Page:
by oldpro on Mon Feb 04, 2008 at 04:13:36 PM EST
    so they can pretend they didn't draft Obama to take on the Clintons.

    Cynical.  It's politics!


    probably would be (none / 0) (#2)
    by athyrio on Mon Feb 04, 2008 at 12:52:22 AM EST
    smarter for them to wait till after Tuesday, but I am sure the Obama campaign is pushing them to do it now....I cannot get over this obvious manipulation....If you had asked me a few months ago if I thought the republicans had any chance at all, I would have said hell no, but now, they have a great chance of being in there for 4 more years and that is too depressing....Karl Rove rides again .....

    What do they gain (none / 0) (#5)
    by CognitiveDissonance on Mon Feb 04, 2008 at 01:55:38 AM EST
    I have a hard time understanding what some of these people think they are going to get out of endorsing Obama. If he were a runaway favorite in the polls, it might end up doing them some good. But why would they want to piss off the person who has been leading the polls for almost a year? It is beyond belief.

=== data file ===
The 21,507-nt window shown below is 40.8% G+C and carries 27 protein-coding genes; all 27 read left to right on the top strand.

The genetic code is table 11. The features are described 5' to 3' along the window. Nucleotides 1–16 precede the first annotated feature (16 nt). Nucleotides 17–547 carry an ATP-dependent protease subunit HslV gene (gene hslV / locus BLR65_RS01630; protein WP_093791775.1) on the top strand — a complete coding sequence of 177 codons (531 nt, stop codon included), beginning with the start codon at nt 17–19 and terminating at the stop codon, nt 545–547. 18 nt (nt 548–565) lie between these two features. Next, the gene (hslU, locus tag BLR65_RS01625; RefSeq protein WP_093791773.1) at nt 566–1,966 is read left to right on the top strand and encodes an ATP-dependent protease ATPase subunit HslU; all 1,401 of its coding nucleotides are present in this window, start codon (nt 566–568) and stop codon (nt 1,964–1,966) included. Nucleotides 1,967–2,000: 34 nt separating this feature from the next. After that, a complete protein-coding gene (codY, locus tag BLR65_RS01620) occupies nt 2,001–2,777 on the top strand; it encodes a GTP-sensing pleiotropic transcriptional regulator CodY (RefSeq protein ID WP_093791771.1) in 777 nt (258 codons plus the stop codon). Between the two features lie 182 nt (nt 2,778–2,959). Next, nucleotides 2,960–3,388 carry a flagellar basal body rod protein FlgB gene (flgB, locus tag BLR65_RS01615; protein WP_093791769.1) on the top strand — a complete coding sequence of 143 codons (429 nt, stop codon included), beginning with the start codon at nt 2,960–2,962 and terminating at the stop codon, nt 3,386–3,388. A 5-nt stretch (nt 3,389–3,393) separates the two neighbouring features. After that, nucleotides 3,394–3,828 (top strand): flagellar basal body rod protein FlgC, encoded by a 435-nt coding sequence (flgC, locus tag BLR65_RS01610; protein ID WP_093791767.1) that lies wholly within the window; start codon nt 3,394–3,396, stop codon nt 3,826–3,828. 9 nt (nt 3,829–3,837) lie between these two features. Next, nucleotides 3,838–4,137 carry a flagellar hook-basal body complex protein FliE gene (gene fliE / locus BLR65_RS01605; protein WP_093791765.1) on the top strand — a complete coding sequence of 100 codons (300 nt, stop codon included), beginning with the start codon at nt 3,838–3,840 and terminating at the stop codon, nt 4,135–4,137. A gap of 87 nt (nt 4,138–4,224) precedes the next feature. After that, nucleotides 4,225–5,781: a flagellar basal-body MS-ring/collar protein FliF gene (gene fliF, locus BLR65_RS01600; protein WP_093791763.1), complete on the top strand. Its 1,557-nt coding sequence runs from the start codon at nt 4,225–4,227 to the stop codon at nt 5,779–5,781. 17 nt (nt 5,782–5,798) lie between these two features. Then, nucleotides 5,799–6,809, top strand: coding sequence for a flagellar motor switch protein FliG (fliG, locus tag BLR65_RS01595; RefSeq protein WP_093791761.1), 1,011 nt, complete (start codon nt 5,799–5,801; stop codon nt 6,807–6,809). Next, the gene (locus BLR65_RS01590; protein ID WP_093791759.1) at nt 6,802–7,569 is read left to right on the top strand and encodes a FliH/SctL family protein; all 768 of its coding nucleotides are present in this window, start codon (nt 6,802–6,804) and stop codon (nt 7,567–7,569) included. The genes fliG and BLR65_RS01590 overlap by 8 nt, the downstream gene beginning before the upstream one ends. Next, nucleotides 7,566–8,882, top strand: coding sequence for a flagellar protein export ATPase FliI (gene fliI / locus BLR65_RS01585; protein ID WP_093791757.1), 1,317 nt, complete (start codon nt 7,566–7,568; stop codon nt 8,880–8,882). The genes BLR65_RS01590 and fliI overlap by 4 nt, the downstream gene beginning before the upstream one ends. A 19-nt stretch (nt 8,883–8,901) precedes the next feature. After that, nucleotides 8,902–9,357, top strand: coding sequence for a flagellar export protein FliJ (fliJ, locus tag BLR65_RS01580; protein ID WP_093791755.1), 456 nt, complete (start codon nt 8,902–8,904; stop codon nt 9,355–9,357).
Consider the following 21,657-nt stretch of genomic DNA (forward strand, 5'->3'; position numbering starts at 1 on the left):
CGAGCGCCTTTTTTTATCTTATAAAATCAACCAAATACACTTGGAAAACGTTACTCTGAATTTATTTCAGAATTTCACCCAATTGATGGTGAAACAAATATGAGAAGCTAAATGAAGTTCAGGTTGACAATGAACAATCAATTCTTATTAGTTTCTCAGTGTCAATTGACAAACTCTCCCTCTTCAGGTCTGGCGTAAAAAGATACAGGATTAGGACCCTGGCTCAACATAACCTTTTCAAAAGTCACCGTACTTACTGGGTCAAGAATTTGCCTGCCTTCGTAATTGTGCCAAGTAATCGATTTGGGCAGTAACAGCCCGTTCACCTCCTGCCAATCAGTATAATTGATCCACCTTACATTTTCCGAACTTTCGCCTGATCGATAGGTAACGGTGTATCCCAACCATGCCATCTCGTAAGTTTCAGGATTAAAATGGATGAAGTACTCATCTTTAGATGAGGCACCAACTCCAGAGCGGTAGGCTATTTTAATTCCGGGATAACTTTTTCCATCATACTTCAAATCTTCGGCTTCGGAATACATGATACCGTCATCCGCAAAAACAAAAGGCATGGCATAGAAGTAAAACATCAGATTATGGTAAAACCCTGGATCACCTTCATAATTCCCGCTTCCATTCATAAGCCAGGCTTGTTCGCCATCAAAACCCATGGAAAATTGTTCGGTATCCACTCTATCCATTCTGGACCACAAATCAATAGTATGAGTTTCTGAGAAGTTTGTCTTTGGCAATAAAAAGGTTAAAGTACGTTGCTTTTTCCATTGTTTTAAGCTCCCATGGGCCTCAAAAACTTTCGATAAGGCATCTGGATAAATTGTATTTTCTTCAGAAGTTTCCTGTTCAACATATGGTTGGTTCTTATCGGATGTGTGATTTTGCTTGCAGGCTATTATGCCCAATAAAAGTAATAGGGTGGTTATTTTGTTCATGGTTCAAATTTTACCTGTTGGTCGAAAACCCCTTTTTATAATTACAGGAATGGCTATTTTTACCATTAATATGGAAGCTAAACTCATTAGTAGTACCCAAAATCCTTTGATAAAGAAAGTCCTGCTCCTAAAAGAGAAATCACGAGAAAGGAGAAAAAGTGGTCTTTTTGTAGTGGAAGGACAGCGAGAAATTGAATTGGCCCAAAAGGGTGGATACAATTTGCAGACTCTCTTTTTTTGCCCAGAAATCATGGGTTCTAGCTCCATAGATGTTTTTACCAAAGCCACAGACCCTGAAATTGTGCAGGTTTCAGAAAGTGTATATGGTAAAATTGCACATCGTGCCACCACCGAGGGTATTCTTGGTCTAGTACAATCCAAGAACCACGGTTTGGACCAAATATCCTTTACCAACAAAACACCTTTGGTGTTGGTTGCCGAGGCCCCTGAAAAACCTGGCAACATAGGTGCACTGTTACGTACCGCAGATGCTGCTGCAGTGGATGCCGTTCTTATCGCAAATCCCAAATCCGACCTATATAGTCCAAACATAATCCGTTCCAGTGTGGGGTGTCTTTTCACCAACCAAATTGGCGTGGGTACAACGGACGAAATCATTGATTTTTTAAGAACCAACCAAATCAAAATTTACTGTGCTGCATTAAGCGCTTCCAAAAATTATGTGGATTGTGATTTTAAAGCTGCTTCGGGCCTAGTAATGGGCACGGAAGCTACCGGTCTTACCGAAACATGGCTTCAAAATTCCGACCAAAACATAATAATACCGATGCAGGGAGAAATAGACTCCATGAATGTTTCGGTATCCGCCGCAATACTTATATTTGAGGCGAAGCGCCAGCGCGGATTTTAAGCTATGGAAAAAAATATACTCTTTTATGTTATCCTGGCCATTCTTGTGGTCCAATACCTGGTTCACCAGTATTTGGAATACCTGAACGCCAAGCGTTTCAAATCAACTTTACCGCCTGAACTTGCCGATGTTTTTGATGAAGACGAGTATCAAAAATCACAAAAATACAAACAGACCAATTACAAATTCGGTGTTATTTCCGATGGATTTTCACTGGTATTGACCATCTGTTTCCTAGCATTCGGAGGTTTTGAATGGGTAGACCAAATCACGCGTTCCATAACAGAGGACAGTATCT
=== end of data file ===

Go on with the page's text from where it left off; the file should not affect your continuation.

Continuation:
Maybe they (5.00 / 1) (#13)
    by Jgarza on Mon Feb 04, 2008 at 07:42:25 AM EST
    are doing it because they like him and feel inspired.  Not everyone endorses based on some cold calculation of political gains.

    They don't believe it (none / 0) (#6)
    by Stellaaa on Mon Feb 04, 2008 at 02:05:22 AM EST
    People are not believing the polls.  It's like one of those "viral"  internet things.  Dems want to vote for the winner and they have been convinced with the momentum he can win and get the Indies.  
    They hear the sound bites and word of mouth.

    My question is will it be a movement or a flash?  


    beyond belief (none / 0) (#23)
    by tek on Mon Feb 04, 2008 at 08:25:44 AM EST
    It is a mystery. I think the big Dems are determined A. they aren't going to have a woman, B. they don't want a strong Executive. I'm beginning to believe they have bought into the neocon thing, the old veterans who have no chance to ever be president (Cheney/Kennedy) latch onto a young, inexperience, egotistical candidate whom they push onto the public, then they are the power behind the throne pulling the strings. I can't think what else is behind this.